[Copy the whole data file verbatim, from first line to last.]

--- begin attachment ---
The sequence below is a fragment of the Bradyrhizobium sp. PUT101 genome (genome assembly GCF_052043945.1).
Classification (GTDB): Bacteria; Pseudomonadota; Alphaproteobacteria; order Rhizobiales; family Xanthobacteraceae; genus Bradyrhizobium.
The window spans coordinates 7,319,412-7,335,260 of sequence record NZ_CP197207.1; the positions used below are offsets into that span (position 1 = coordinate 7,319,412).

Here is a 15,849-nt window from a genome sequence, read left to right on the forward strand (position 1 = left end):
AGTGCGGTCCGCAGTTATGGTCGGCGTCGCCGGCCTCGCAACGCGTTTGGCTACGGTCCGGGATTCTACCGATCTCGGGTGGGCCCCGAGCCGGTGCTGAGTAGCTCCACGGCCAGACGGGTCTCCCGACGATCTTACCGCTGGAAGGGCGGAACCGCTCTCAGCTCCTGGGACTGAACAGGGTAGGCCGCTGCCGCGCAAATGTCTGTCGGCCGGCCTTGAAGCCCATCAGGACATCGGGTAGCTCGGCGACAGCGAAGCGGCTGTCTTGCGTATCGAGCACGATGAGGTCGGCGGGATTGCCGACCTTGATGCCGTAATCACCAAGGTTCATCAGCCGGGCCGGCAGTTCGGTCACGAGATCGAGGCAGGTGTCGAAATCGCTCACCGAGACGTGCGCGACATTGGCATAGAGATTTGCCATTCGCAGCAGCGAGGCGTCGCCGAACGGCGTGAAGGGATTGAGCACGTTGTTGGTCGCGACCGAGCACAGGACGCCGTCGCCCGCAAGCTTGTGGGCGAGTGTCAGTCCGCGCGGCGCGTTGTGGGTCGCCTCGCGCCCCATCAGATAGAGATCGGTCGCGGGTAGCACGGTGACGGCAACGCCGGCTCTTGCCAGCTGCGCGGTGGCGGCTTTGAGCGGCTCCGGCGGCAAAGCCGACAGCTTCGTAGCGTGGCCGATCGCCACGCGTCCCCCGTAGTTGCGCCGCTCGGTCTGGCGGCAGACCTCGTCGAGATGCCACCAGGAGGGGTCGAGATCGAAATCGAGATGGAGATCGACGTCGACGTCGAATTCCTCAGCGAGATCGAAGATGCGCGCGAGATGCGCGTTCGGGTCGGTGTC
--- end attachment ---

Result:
The sequence below is a fragment of the Bradyrhizobium sp. PUT101 genome (genome assembly GCF_052043945.1).
Classification (GTDB): Bacteria; Pseudomonadota; Alphaproteobacteria; order Rhizobiales; family Xanthobacteraceae; genus Bradyrhizobium.
The window spans coordinates 7,319,412-7,335,260 of sequence record NZ_CP197207.1; the positions used below are offsets into that span (position 1 = coordinate 7,319,412).

Here is a 15,849-nt window from a genome sequence, read left to right on the forward strand (position 1 = left end):
AGTGCGGTCCGCAGTTATGGTCGGCGTCGCCGGCCTCGCAACGCGTTTGGCTACGGTCCGGGATTCTACCGATCTCGGGTGGGCCCCGAGCCGGTGCTGAGTAGCTCCACGGCCAGACGGGTCTCCCGACGATCTTACCGCTGGAAGGGCGGAACCGCTCTCAGCTCCTGGGACTGAACAGGGTAGGCCGCTGCCGCGCAAATGTCTGTCGGCCGGCCTTGAAGCCCATCAGGACATCGGGTAGCTCGGCGACAGCGAAGCGGCTGTCTTGCGTATCGAGCACGATGAGGTCGGCGGGATTGCCGACCTTGATGCCGTAATCACCAAGGTTCATCAGCCGGGCCGGCAGTTCGGTCACGAGATCGAGGCAGGTGTCGAAATCGCTCACCGAGACGTGCGCGACATTGGCATAGAGATTTGCCATTCGCAGCAGCGAGGCGTCGCCGAACGGCGTGAAGGGATTGAGCACGTTGTTGGTCGCGACCGAGCACAGGACGCCGTCGCCCGCAAGCTTGTGGGCGAGTGTCAGTCCGCGCGGCGCGTTGTGGGTCGCCTCGCGCCCCATCAGATAGAGATCGGTCGCGGGTAGCACGGTGACGGCAACGCCGGCTCTTGCCAGCTGCGCGGTGGCGGCTTTGAGCGGCTCCGGCGGCAAAGCCGACAGCTTCGTAGCGTGGCCGATCGCCACGCGTCCCCCGTAGTTGCGCCGCTCGGTCTGGCGGCAGACCTCGTCGAGATGCCACCAGGAGGGGTCGAGATCGAAATCGAGATGGAGATCGACGTCGACGTCGAATTCCTCAGCGAGATCGAAGATGCGCGCGAGATGCGCGTTCGGGTCGGTGTC